Big data and artificial intelligence are revolutionizing the ways in which financial firms, governments, and employers classify individuals. Surprisingly, however, one of the most important threats to anti-discrimination regimes posed by this revolution is largely unexplored or misunderstood in the extant literature. This is the risk that modern algorithms will result in “proxy discrimination.” Proxy discrimination is a specific type of practice producing a disparate impact. It occurs when two conditions are met. The first is widely recognized: a facially-neutral characteristic that is relevant to achieving a discriminator’s objectives must be correlated with membership in a protected class. By contrast, the second defining feature of proxy discrimination is generally overlooked: in addition to producing a disparate impact, proxy discrimination requires that the predictive power of a facially-neutral characteristic is at least partially attributable to its correlation with a suspect classifier. For this to happen, the suspect classifier must itself have some predictive power, making it ‘rational’ for an insurer, employer, or other actor to take it into consideration. As AIs become even smarter and big data becomes even bigger, proxy discrimination will represent an increasingly fundamental challenge to many anti-discrimination regimes. This is because AIs are inherently structured to engage in proxy discrimination whenever they are deprived of predictive data. Simply denying AIs access to the most intuitive proxies for predictive variables does nothing to alter this process; instead it simply causes AIs to locate less intuitive proxies. The proxy discrimination produced by AIs therefore has the potential to cause substantial social and economic harms by undermining many of the central goals of existing anti-discrimination regimes. For these reasons, anti-discrimination law must adapt to combat proxy discrimination in the age of AI and big data. This Article offers a menu of potential responses to the risk of proxy discrimination by AI. These include prohibiting the use of non-approved types of discrimination, requiring the collection and disclosure of data about impacted individuals’ membership in legally protected classes, and requiring firms to eliminate proxy discrimination by employing statistical models that isolate only the predictive power of non-suspect variables.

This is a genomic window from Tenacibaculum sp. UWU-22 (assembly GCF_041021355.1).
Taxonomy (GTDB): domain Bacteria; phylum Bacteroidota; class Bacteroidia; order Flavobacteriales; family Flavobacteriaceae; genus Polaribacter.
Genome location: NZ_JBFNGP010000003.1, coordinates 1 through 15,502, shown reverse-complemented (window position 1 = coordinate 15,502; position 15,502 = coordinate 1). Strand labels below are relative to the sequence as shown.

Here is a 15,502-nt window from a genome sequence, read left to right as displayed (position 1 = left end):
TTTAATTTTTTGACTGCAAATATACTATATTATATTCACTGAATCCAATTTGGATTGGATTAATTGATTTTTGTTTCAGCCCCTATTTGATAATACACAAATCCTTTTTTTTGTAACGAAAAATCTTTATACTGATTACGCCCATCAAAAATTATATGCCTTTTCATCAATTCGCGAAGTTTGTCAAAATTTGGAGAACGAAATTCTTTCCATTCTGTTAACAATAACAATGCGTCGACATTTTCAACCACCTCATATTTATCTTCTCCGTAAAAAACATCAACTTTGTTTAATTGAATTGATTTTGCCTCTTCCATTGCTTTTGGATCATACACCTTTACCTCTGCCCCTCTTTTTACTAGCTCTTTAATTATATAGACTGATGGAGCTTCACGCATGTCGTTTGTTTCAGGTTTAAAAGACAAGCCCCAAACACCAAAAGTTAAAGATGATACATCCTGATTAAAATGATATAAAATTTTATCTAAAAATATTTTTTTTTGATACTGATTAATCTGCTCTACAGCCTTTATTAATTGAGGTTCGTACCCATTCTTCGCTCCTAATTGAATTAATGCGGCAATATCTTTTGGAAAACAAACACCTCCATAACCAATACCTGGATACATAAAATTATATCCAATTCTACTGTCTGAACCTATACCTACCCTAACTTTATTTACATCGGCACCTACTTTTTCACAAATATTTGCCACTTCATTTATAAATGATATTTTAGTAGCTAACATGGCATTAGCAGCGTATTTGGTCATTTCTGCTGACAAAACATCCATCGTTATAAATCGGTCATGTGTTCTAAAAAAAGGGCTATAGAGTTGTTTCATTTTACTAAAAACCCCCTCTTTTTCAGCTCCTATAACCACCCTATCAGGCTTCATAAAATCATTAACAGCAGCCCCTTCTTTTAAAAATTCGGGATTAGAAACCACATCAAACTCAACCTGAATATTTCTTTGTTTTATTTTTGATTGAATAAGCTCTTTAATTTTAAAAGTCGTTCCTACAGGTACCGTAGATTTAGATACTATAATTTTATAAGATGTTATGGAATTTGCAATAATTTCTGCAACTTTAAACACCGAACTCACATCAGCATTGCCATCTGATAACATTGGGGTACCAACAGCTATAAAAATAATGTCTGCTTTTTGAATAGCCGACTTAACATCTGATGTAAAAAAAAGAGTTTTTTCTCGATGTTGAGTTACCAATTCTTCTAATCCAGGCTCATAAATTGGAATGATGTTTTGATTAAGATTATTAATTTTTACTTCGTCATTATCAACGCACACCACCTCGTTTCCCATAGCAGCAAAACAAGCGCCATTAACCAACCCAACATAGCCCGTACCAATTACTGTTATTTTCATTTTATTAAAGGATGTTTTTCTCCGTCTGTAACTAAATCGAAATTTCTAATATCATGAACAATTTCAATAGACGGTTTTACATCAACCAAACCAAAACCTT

Keywords: Proxy Discrimination, Artificial Intelligence, Insurance, Big Data, GINA